CC Sabathia

CC Sabathia, Carlos Zambrano give up five homers apiece

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With the 2011 scheduled nearly three-quarters completed, just one pitcher had given up five homers in a game, that being the long-since demoted Sean O’Sullivan of the Royals on May 28 against the Rangers.

On Friday night, it happened twice more to two of the game’s highest-paid pitchers.   The Yankees’ CC Sabathia gave up five solo homers — and no other runs — over eight innings in a loss to the Rays, and the Cubs’ Carlos Zambrano also surrendered five homers while allowing eight runs in 4 1/3 innings against the Braves.

After giving up back-to-back homers in the fifth, Zambrano was tossed for throwing at Chipper Jones.

Sabathia, a Cy Young contender trying to become the year’s second 17-game winner, surrendered homers to Casey Kotchman, Kelly Shoppach, Johnny Damon, Elliot Johnson and Evan Longoria.  He had never before allowed more than three homers in a start, and he had given up a total of eight homers in 25 starts this season.

Zambrano, who had turned in four straight quality starts, saw his ERA jump to 4.82 with the showing.  Dan Uggla, riding a 31-game hitting streak, took him deep twice.  Zambrano has allowed 19 homers in 145 2/3 innings this year, two more than he gave up in 299 innings between 2009 and ’10.

It was the first time either the Rays or the Braves had hit five homers in a game this season.

Sabathia became the first Yankees pitcher to give up five homers since David Wells on July 4, 2003 against the Red Sox.  Five Yankees pitchers had done it previously.

Zambrano, meanwhile, was the fourth Cubs pitcher to pull off the feat.  It was done previously by Ismael Valdez on June 11, 2000 against the White Sox.

Your 2016 Winter Meetings Wrapup

national-harbor
Gaylord National Resort
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OXON HILL, MD — The 2016 Winter Meetings are over.  As usual, there was still no shortage of excitement this year. More trades than we’ve seen in the past even if there are still a lot of free agents on the market. Whatever the case, it should make the rest of December a bit less sleepy than it normally is.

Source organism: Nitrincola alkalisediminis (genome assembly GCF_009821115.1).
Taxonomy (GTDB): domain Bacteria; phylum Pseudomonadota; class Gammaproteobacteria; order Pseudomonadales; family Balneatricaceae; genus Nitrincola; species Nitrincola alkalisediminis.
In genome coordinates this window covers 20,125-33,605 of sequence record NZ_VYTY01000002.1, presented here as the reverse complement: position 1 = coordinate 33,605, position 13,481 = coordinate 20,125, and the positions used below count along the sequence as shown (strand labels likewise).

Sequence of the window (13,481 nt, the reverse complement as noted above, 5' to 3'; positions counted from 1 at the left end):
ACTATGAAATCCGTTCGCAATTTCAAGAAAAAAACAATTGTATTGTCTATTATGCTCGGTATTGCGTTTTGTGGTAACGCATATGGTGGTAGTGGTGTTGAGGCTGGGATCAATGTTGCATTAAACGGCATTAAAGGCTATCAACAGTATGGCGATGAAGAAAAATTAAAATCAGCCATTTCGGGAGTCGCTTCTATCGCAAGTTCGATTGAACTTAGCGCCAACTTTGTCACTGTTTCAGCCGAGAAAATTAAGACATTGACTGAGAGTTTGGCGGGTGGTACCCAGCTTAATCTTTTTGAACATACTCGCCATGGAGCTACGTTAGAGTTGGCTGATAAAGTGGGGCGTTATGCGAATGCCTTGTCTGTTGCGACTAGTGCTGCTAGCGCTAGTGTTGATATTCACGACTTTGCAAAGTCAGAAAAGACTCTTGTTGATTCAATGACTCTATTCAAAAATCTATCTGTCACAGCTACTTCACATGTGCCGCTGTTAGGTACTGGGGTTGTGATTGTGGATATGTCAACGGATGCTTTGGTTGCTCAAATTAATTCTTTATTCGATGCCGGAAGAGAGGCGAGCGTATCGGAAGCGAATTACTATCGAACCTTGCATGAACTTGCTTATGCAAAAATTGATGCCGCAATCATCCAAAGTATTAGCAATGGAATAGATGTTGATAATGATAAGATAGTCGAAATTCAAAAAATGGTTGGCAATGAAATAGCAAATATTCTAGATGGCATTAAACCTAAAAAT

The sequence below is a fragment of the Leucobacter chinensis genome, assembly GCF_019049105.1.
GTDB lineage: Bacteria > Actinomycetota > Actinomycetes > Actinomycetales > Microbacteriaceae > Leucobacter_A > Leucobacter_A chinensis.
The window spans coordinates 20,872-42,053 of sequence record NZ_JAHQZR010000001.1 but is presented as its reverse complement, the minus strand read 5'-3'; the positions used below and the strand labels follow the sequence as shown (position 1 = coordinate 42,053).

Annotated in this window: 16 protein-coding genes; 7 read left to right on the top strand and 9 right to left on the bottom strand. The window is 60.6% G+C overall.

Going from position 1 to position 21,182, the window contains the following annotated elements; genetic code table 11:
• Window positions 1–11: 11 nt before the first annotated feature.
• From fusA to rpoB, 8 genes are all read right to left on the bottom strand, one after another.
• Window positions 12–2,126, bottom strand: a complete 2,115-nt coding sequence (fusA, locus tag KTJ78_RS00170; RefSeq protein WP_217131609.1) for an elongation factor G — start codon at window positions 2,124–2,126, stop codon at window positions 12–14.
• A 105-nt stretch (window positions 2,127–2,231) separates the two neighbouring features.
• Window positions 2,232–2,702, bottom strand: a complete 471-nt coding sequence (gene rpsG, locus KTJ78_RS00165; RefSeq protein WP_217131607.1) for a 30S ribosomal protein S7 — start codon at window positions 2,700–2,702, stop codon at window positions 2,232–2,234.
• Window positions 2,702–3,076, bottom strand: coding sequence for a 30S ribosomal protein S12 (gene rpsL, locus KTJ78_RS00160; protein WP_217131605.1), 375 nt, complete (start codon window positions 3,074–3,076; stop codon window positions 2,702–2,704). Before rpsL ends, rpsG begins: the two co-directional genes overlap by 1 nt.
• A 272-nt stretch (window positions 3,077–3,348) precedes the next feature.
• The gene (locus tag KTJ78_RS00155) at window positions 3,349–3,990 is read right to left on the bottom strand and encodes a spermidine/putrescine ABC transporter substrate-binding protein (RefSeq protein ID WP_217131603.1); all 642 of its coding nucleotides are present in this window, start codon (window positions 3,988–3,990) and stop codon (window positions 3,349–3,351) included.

Let’s look back at what went down here at National Harbor this week:

Well, that certainly was a lot! I hope our coverage was useful for you as baseball buzzed through its most frantic week of the offseason. And I hope you continue coming back here to keep abreast of everything happening in Major League Baseball.

Now, get me to an airport and back home.

Eighteen players selected in the Rule 5 Draft

rule-5
MLB
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OXON HILL, MD — The Rule 5 Draft just went down here at National Harbor. As always, it was the last event of the Winter Meetings. As usual, you likely don’t know most of the players selected in the Draft, even if a couple may make a splash one day in the future.

In all, 18 players were taken in the Major League phase of the Rule 5. Here they are, with the name of the team which selected them:

Round 1
1. Twins:  Miguel Diaz, RHP, Brewers
2. Reds: Luis Torrens, C, Yankees
3. Padres: Allen Cordoba, SS, Cardinals
4. Rays: Kevin Gadea, Mariners
5. Braves: Armando Rivero, RHP, Cubs
6. D-backs: Tyler Jones, RHP, Yankees
7. Brewers: Caleb Smith, LHP, Yankees
8. Angels  Justin Haley,RHP, Red Sox
9. White Sox:  Dylan Covey, RHP, A’s
10. Pirates: Tyler Webb, LHP, Yankees
11. Tigers: Daniel Stumpf, LHP, Royals
12. Orioles: Aneury Tavarez, 2B, Red Sox
13. Blue Jays: Glenn Sparkman, RHP, Royals
14. Red Sox: Josh Rutledge, INF, Rockies
15. Indians: Holby Miller, LHP, Phillies
16. Rangers: Michael Hauschild, RHP, Astros

Round 2
17. Reds:  Stuart Turner, C, Twins
18. Orioles:  Anthony Santander, OF, Indians

For a breakdown of most of these guys and their big league prospects, check this story out at Baseball America. Like I said, you don’t know most of these guys. And, while there have been some notable exceptions in Rule 5 Draft history, most won’t make a splash in the big leagues.

Each player cost their selecting team $100,000. Each player must remain on the 25-man roster of his new club for the entire season or, at the very least, on the disabled list. If he is removed from the 25-man, the team which selected him has to offer him back to his old team for a nominal fee. Sort of like a stocking fee when you return a mattress or something. Many of these guys, of course, will not be returned and, instead, will be stashed on the DL with phantom injuries.

Aren’t transactions grand?